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The Holder of Democracy

November 8, 2016 at 12:00 AM
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In any city, in any country where free elections are routinely held, go to a place of voting during that city’s Election Day. Walk up to the voting stand and tell any election official “I seek the Holder of Democracy”. If the official laughs or looks bewildered, then you will be forcibly removed from the place of voting by any security personnel guarding the premises. The Holder does not deem you worthy enough to attempt his test and it would be best for you not to press your luck.

Should the official stand up and walk away, follow him or her. You will be lead to a door in the wall, far removed from the main polling area. It will look mundane in every way, but looks can be very deceiving. The official will tell you to enter. Should you wish to withdrawal from your quest, then this will be your last opportunity to leave. Make your intentions clear and get out.

If you choose to continue the trial, open the door. You will find a very miniscule room. Make sure to duck, for the ceiling is low and it would not do for you to injure yourself this early in the test. Once you’ve entered, shut the door and make sure it clicks. Don’t bother trying to open it after this point-you won’t like what you see. Now, walk across the room, where you will find a table, a chair and two pipes. One of the pipes comes in from the ceiling and opens up above the table while the second pipe opens up next to the chair and goes into the floor. Take the time to mentally prepare yourself; the test will not begin until you choose to take your seat.

As you sit down, you will feel a manacle clamp around both of your legs. The moment the manacle has clicked onto your leg, a single piece of paper will fall from the pipe. Pick it up and you will see that the paper is actually a ballot. There will be written text, mainly in an unknown and undecipherable letter system with superficial similarities to ancient Greek. However, to your excitement you will see that your name is clearly written on the top of the ballot. Make sure to note whether the ballot was a vote for you or your opponent. Once you’ve done this, deposit it in the pipe leading into the floor so it can be removed from the room. More and more ballots will come out of the pipe at a quicker and quicker pace. You will need to count the ballots as quickly as possible, but it can be done with a mundane, but strenuous, level of effort.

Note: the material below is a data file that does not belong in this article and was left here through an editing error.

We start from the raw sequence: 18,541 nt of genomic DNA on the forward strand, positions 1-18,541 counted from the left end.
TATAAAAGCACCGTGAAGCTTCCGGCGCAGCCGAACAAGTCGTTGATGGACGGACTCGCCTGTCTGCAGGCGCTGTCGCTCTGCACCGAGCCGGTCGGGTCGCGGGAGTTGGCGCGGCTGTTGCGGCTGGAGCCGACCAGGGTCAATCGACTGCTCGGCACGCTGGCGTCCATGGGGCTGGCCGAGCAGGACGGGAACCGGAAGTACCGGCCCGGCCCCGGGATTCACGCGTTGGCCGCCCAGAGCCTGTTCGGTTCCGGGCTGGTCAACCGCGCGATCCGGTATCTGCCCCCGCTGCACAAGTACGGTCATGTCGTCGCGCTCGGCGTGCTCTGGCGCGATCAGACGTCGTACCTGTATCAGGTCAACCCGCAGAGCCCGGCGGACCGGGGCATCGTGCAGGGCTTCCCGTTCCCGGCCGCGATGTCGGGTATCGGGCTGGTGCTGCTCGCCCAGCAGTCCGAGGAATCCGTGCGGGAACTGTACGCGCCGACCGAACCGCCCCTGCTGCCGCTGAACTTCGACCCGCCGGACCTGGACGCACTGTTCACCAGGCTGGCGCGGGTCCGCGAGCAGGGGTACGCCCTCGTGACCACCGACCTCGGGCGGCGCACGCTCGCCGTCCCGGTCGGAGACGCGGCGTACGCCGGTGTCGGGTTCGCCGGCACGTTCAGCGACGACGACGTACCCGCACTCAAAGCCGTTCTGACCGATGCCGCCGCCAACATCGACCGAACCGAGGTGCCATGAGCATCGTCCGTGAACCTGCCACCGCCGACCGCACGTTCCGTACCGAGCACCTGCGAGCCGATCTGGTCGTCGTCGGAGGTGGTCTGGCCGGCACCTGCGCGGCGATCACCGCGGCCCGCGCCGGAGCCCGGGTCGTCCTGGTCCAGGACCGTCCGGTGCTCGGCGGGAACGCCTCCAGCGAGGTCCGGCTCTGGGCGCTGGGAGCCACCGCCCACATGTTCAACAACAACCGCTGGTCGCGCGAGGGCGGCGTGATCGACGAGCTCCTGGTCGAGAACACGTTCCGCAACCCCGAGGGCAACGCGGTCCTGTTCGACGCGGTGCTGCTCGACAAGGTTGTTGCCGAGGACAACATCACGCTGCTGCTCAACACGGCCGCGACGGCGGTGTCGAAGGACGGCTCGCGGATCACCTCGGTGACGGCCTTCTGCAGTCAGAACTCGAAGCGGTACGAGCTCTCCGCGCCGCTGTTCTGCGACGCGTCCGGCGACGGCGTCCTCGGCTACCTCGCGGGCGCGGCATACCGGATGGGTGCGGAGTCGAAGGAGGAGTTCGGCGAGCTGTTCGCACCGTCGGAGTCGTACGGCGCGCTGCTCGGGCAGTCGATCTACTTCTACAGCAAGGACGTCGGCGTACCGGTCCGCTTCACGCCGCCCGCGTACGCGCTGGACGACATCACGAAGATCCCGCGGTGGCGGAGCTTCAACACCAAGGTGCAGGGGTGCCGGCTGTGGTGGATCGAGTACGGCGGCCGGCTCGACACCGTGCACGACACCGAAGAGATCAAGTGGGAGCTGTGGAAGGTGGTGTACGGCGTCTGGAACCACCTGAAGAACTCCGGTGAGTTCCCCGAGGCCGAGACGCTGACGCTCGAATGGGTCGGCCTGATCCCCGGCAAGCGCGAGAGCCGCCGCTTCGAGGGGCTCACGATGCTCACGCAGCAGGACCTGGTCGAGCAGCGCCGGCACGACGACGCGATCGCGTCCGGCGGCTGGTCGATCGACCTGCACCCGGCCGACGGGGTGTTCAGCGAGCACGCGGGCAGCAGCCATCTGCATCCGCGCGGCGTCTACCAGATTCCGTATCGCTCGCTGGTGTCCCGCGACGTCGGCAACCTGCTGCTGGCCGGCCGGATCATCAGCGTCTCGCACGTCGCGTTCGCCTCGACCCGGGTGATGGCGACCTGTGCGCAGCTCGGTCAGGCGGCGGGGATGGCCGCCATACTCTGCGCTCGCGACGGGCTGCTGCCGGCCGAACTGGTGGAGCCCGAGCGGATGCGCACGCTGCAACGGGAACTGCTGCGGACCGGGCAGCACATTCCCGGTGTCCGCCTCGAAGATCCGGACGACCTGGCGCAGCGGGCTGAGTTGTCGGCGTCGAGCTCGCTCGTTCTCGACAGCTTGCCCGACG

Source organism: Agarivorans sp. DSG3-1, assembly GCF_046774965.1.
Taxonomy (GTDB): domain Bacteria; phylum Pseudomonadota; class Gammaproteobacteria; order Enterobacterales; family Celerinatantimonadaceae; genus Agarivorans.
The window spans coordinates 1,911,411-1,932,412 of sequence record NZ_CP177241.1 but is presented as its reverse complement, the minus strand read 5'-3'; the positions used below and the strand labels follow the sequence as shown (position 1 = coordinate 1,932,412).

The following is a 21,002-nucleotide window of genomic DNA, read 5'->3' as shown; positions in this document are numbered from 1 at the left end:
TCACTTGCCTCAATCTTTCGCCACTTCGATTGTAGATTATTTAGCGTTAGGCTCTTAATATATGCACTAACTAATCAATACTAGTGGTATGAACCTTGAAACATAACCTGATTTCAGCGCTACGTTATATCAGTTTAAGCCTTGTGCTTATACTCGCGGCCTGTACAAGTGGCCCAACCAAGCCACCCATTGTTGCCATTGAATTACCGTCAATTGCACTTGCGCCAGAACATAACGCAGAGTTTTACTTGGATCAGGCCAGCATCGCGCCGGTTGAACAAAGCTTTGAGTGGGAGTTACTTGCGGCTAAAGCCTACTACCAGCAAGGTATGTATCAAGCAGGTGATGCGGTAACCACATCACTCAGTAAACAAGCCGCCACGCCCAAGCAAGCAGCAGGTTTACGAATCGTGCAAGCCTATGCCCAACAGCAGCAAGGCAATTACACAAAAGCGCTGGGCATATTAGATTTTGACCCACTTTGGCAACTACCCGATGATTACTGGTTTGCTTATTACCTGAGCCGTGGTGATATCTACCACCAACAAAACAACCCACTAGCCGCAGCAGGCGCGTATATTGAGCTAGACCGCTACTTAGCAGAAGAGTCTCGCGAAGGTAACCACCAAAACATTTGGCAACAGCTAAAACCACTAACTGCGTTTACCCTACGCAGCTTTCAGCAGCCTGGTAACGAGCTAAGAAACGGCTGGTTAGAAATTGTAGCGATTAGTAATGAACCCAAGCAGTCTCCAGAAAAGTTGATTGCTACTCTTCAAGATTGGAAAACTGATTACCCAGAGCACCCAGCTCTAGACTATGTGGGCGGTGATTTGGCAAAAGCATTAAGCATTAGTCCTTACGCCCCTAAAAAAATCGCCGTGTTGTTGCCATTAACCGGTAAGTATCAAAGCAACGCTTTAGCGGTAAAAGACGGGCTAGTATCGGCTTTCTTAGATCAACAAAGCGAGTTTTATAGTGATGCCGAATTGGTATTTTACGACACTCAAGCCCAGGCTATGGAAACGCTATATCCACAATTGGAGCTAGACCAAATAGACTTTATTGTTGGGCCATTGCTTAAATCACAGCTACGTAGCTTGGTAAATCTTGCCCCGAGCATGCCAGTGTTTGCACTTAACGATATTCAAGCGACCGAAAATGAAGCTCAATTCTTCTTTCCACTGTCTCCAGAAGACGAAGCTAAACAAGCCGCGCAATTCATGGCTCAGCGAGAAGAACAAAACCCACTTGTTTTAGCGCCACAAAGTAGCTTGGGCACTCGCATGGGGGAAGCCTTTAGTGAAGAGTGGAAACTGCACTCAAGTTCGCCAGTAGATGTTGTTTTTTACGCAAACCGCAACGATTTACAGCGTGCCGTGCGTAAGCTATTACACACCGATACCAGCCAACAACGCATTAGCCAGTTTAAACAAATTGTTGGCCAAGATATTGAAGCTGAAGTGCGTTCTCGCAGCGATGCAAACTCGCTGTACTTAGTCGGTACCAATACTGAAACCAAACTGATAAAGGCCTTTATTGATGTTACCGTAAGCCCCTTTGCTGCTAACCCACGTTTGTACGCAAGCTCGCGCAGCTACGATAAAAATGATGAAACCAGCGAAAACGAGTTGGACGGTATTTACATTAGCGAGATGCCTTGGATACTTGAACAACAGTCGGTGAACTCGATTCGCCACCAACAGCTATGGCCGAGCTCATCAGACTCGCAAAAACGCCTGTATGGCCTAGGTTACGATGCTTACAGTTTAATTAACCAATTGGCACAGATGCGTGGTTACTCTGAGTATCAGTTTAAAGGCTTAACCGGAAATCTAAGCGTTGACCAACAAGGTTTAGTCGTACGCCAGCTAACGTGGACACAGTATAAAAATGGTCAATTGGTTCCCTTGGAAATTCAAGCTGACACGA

As you hold the second ballot, you will start to feel a strange sensation. At first, it will be a weak and easily dismissed idea. However, as the ballots start to rapidly fall from the pipe, this sensation will become stronger and stronger. Vivid images of disease, famine and poverty will start shooting across your mind. You will then see yourself sitting on a grand throne; with fields of wheat, people working and children playing, bustling trade, hospitals and every other measure of human prosperity in the background. You will think that you can become the person in the throne, the promoter of human well-being and the destroyer of misery and suffering.

If you’ve been counting correctly, you will see that you are gradually slipping in this vote, and that your opponent is getting a greater and greater percentage of the ballot. You will desire nothing more than to stop counting, and declare yourself the winner. After all, you can solve the problems of the world; who cares what the ballots say? You must resist these urges with every fiber of your being; it is this exact type of hubris that will one day bring the 538 Objects together.